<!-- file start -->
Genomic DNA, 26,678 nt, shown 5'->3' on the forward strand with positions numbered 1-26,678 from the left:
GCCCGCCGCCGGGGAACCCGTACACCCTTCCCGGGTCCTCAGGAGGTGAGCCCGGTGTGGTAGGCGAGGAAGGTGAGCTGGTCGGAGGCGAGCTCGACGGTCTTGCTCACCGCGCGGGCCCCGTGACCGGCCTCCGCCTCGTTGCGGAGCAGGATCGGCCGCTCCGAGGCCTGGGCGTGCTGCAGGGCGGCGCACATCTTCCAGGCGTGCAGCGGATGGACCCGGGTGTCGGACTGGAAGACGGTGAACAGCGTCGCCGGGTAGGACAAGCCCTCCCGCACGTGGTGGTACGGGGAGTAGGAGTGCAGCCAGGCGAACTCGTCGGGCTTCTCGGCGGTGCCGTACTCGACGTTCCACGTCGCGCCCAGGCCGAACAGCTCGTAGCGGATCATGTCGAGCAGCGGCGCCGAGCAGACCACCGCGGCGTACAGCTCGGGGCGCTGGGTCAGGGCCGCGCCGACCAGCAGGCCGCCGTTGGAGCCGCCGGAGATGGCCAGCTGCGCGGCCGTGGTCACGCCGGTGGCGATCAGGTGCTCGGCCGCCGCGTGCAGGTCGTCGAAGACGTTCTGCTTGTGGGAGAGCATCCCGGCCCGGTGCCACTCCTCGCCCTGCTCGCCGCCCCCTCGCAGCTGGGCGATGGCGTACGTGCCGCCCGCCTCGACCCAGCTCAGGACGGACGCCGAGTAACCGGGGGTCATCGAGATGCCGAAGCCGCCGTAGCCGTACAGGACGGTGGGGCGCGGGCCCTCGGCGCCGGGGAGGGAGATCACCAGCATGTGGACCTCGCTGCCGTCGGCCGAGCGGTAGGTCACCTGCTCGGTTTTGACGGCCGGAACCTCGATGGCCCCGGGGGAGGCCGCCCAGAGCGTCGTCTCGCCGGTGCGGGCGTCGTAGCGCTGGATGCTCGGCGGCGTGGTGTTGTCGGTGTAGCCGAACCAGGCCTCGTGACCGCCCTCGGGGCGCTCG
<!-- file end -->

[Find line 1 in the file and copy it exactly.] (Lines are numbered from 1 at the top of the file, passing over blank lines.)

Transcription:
Genomic DNA, 26,678 nt, shown 5'->3' on the forward strand with positions numbered 1-26,678 from the left: